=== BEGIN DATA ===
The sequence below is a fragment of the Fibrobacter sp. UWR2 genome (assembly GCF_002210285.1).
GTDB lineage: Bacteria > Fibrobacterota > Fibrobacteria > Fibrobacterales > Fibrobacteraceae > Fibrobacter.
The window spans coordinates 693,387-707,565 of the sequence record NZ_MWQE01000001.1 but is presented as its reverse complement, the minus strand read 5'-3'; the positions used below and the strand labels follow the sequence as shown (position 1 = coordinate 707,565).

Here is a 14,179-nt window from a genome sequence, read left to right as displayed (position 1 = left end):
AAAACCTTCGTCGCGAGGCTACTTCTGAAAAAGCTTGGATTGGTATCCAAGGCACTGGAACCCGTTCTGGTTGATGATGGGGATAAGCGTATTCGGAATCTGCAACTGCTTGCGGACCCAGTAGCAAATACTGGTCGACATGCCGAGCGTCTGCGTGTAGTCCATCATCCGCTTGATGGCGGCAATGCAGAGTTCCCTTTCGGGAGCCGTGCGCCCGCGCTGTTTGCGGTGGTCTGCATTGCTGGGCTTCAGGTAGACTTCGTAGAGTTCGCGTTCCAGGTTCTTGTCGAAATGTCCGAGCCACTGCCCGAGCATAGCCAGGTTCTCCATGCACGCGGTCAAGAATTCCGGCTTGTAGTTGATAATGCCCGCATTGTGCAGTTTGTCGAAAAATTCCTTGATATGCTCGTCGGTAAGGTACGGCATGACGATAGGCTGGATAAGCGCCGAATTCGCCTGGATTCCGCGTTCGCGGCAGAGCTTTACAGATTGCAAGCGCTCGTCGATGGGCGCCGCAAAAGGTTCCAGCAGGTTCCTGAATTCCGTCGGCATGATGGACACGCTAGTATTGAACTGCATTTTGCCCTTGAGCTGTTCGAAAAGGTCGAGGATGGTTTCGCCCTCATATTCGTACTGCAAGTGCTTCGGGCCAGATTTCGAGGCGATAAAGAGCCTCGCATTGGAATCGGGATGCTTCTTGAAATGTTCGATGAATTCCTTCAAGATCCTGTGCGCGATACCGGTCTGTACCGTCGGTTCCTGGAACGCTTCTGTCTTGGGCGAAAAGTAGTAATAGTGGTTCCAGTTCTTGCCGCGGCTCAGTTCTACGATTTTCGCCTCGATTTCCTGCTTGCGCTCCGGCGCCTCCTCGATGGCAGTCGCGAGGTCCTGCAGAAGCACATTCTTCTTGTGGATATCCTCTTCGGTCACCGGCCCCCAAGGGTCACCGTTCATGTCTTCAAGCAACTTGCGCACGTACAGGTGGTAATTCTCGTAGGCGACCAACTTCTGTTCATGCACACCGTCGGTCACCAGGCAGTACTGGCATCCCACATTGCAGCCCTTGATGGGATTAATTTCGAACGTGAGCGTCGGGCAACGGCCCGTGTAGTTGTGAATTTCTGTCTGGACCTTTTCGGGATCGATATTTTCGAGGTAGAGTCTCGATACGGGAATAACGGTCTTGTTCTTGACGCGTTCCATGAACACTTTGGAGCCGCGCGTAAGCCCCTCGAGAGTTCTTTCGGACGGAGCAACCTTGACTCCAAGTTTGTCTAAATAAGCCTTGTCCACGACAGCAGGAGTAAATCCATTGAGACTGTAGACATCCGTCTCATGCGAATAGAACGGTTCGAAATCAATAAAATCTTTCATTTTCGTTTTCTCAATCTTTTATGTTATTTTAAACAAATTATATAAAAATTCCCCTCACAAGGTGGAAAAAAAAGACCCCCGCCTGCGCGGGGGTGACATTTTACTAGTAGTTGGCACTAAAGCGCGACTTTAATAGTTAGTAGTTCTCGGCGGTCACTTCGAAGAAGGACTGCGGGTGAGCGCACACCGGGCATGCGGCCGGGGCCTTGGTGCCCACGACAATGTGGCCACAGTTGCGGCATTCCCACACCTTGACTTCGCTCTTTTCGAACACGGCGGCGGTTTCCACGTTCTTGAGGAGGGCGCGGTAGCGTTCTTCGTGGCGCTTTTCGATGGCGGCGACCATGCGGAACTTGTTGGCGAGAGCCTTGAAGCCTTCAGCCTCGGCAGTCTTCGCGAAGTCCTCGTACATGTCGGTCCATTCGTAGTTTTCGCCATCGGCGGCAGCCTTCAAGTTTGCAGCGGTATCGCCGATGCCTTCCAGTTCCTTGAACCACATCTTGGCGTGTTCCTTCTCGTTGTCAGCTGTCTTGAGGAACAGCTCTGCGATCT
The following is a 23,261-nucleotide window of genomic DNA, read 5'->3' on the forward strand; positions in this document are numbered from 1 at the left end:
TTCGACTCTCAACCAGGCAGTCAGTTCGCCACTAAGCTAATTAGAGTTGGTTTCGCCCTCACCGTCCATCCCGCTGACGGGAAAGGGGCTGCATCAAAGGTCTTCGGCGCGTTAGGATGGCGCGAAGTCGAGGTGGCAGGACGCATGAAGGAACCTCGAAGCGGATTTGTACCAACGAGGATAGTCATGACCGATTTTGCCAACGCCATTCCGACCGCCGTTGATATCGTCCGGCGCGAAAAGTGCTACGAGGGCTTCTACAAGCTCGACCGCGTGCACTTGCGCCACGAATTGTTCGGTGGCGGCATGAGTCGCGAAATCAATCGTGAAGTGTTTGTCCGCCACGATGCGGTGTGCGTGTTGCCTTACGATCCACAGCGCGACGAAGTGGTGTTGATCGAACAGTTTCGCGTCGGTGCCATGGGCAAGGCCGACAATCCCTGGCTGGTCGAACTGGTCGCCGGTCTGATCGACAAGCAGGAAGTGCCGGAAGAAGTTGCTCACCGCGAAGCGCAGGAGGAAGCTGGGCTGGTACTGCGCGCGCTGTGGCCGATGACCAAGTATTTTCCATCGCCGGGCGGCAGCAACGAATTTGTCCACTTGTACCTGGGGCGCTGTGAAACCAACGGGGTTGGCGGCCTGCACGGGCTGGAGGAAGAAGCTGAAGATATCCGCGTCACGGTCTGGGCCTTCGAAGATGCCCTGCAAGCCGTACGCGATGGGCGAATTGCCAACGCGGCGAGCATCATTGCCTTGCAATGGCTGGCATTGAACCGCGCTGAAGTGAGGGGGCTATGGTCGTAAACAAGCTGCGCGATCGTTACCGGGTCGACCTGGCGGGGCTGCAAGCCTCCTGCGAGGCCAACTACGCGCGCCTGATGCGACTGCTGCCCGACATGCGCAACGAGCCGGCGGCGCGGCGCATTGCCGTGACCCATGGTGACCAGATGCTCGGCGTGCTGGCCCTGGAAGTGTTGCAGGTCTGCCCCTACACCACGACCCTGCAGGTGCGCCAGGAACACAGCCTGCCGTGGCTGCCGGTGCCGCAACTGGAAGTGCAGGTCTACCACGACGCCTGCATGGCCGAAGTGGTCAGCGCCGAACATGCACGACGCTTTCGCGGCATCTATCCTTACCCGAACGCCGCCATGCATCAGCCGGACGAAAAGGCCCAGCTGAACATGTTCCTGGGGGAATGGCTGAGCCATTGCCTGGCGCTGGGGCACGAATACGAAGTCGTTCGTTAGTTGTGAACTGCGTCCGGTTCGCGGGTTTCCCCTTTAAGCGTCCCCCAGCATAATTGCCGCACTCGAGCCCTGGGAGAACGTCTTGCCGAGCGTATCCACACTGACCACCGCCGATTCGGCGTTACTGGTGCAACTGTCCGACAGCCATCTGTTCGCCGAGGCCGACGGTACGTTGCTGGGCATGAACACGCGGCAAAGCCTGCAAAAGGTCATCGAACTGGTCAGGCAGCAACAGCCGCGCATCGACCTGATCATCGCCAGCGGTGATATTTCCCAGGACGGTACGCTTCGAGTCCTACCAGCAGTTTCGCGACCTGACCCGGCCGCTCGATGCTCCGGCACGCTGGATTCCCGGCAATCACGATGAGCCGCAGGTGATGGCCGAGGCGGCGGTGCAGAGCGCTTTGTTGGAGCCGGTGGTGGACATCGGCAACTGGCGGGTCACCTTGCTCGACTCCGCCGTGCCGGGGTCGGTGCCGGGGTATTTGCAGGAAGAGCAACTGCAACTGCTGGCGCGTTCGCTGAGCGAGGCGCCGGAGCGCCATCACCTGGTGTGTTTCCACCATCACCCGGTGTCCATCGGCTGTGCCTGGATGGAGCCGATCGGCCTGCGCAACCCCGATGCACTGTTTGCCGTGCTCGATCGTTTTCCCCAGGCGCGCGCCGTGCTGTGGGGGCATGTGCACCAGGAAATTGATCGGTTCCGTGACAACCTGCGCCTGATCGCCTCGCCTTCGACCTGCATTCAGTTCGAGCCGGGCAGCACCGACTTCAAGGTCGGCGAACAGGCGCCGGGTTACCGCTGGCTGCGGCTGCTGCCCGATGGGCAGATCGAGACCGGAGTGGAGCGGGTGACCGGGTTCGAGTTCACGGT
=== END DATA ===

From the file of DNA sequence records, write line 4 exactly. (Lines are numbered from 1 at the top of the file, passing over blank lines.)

Here is a 14,179-nt window from a genome sequence, read left to right as displayed (position 1 = left end):